The reason you can’t push your hand through a table despite the table being mostly ’empty space’ isn’t that the empty space is filled with ‘consciousness’ or ‘energy’.

    It’s because the negatively charged electrons in your hand repel the negatively charged electrons in the table when they get very close to each other. It’s similar to the way that two magnets can repel each other without touching.

    Please keep practicing meditation and metta but also learning about the fascinating world of physics with an open and inquisitive mind 🙂

    Liked by 1 person

    1. Thank you for sharing this.

      There is still a lot of space, though, far more than we are seeing?! I suppose the main point I was trying to convey is that we are seeing things that are not there even from a scientific point of view, let alone an ultimate point of view; meaning that we are creating a reality with our thoughts.

      Like

  5. I loved the article, this physics of emptiness. Within 48 hours of discovering my local Kadampa Meditation Centre, I found myself enrolled in an FP class studying The New Heart of Wisdom. As a total novice, I found a lot of the concepts of emptiness challenging, but during the past two years, I have made some progress in understanding it with my heart, rather than intellectually.
    But these 7.7 billion people, the solidness of their bodies constituting only the volume of a sugar cube, really got me thinking. What if we “deconstructed” the cube back to its 7.7 billion parts. Each part, each person would be undetectable to our five senses. So even to those us struggling with our self-grasping minds, they would essentially be invisible, lacking inherent existence. We see the empty space and impute the person.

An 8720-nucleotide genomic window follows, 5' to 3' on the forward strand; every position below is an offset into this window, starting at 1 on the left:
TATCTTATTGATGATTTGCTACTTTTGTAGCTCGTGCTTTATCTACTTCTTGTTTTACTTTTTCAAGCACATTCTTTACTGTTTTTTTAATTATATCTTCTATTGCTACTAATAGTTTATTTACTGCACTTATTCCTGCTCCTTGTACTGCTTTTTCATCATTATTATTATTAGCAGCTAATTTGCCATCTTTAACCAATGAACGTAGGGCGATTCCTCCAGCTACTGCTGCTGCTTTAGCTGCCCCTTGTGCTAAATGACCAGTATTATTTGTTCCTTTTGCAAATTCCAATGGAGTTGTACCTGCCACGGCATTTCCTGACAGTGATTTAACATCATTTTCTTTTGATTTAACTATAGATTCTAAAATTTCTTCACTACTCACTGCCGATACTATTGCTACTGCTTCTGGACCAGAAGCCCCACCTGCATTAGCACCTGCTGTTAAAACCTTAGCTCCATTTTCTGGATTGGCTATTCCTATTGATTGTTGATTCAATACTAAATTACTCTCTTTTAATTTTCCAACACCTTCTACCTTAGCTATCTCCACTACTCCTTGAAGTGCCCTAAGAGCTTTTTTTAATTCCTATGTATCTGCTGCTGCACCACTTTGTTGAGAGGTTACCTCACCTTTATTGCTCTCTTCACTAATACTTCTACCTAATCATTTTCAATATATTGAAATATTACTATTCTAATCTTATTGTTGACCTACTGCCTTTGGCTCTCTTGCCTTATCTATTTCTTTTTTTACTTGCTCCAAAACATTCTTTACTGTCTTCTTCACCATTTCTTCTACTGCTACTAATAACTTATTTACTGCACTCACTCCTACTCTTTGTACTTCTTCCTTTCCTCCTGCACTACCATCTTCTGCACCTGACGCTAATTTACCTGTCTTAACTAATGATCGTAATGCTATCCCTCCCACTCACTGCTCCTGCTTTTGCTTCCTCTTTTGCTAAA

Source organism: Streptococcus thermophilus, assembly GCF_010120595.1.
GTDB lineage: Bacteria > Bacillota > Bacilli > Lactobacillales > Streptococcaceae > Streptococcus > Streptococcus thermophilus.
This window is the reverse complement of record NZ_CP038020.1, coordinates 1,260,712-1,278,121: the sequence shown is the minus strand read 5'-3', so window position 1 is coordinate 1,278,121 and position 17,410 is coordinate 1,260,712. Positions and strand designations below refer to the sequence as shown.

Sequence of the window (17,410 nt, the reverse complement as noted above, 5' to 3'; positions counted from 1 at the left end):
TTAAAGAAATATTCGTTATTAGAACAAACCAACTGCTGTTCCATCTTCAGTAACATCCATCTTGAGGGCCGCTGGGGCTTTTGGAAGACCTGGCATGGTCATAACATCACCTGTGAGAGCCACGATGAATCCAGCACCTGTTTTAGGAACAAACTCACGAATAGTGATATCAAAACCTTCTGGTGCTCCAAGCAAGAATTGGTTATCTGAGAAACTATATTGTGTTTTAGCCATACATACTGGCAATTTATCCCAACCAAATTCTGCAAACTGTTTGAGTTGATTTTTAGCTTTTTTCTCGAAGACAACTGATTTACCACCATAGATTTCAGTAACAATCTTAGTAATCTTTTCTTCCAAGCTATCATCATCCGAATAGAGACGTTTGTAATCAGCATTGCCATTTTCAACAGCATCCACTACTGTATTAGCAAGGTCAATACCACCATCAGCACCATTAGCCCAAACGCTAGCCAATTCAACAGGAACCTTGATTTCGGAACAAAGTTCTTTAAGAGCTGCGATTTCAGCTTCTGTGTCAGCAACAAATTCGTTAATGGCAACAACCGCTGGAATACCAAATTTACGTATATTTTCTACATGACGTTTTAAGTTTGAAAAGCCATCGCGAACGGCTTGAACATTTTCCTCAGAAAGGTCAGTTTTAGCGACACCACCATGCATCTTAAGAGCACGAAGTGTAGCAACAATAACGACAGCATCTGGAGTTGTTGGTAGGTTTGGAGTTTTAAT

Thank you for sharing these thoughts with us. This one will go up there with, “I’m a rainbow, you’re a rainbow, the whole world is a rainbow” in helping me understand emptiness.

    Liked by 1 person

  6. The real truth about “our reality” is proven by science, why do we persist in keep ignoring it?
    ..Because it is not enough to read about it with our intelectual understanding, we need to gain a deep experience of it to really get it.

    “Reality is merely an illusion, albeit a very persistent one”
    A. Einstein

    I really loved this article!!

    Liked by 1 person

  7. Thank you for writing this beautiful and wise article. I love it.
    We must keep putting Dharma out there for everyone to realize this truth!

    Liked by 1 person

  8. I love this article. Thank you. It succinctly points to the actual problem facing many of us who have meditated and studied for years : ‘the persistence of the illusion’ and as you say: “Most people never seem to leave it, even for a minute – it’s horrible..” I have often thought that if Steven Spielberg wanted to present the ultimate horror story, it would be explaining in a cinematic fashion, this truth. The other ‘dharma’ blockbuster movies like ‘The Matrix’ and ‘Inception’ would pale into insignificance. I hope this is done, one day, soon, by a practicing Buddhist film-maker. You also say: “The purpose of Buddhism is to gain a deep functional wisdom of all these truths, which sets us free — finally!!! — from the beginningless hallucinations of samsara.” This ‘deep functional wisdom’ is what I need and you point to the place where I really need to put my attention.

    Liked by 1 person

I'd love to hear from you...

Fill in your details below or click an icon to log in:

WordPress.com Logo

You are commenting using your WordPress.com account. Log Out /  Change )

Google photo

You are commenting using your Google account. Log Out /  Change )

Twitter picture

You are commenting using your Twitter account. Log Out /  Change )

Facebook photo

You are commenting using your Facebook account. Log Out /  Change )

Connecting to %s

This site uses Akismet to reduce spam. Learn how your comment data is processed.